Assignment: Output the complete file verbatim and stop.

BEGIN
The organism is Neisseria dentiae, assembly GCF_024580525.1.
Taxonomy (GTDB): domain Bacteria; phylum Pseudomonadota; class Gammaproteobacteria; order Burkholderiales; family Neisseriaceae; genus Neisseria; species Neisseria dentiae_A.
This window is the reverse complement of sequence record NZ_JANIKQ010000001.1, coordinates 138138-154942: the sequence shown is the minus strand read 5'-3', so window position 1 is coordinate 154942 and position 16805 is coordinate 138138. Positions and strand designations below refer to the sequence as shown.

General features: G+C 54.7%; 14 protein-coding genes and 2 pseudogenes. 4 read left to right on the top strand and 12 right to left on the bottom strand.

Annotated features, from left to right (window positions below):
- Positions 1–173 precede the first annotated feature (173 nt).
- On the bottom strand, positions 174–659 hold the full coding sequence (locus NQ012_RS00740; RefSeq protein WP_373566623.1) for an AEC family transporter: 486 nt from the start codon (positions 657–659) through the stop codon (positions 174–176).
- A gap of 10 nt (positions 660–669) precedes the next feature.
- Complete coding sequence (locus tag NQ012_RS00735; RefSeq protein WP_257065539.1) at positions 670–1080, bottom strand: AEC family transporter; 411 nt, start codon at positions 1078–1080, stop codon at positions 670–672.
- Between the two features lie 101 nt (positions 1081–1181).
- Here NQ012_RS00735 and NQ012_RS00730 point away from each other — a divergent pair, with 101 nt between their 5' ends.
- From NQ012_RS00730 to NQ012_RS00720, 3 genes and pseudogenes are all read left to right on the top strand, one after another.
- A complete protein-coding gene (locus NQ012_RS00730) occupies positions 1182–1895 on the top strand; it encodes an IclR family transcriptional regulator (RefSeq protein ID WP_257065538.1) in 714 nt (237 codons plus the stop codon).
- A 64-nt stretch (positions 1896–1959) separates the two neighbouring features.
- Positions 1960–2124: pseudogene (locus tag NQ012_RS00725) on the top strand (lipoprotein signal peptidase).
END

The organism is Neisseria dentiae, assembly GCF_024580525.1.
Taxonomy (GTDB): domain Bacteria; phylum Pseudomonadota; class Gammaproteobacteria; order Burkholderiales; family Neisseriaceae; genus Neisseria; species Neisseria dentiae_A.
This window is the reverse complement of sequence record NZ_JANIKQ010000001.1, coordinates 138138-154942: the sequence shown is the minus strand read 5'-3', so window position 1 is coordinate 154942 and position 16805 is coordinate 138138. Positions and strand designations below refer to the sequence as shown.

General features: G+C 54.7%; 14 protein-coding genes and 2 pseudogenes. 4 read left to right on the top strand and 12 right to left on the bottom strand.

Annotated features, from left to right (window positions below):
- Positions 1–173 precede the first annotated feature (173 nt).
- On the bottom strand, positions 174–659 hold the full coding sequence (locus NQ012_RS00740; RefSeq protein WP_373566623.1) for an AEC family transporter: 486 nt from the start codon (positions 657–659) through the stop codon (positions 174–176).
- A gap of 10 nt (positions 660–669) precedes the next feature.
- Complete coding sequence (locus tag NQ012_RS00735; RefSeq protein WP_257065539.1) at positions 670–1080, bottom strand: AEC family transporter; 411 nt, start codon at positions 1078–1080, stop codon at positions 670–672.
- Between the two features lie 101 nt (positions 1081–1181).
- Here NQ012_RS00735 and NQ012_RS00730 point away from each other — a divergent pair, with 101 nt between their 5' ends.
- From NQ012_RS00730 to NQ012_RS00720, 3 genes and pseudogenes are all read left to right on the top strand, one after another.
- A complete protein-coding gene (locus NQ012_RS00730) occupies positions 1182–1895 on the top strand; it encodes an IclR family transcriptional regulator (RefSeq protein ID WP_257065538.1) in 714 nt (237 codons plus the stop codon).
- A 64-nt stretch (positions 1896–1959) separates the two neighbouring features.
- Positions 1960–2124: pseudogene (locus tag NQ012_RS00725) on the top strand (lipoprotein signal peptidase).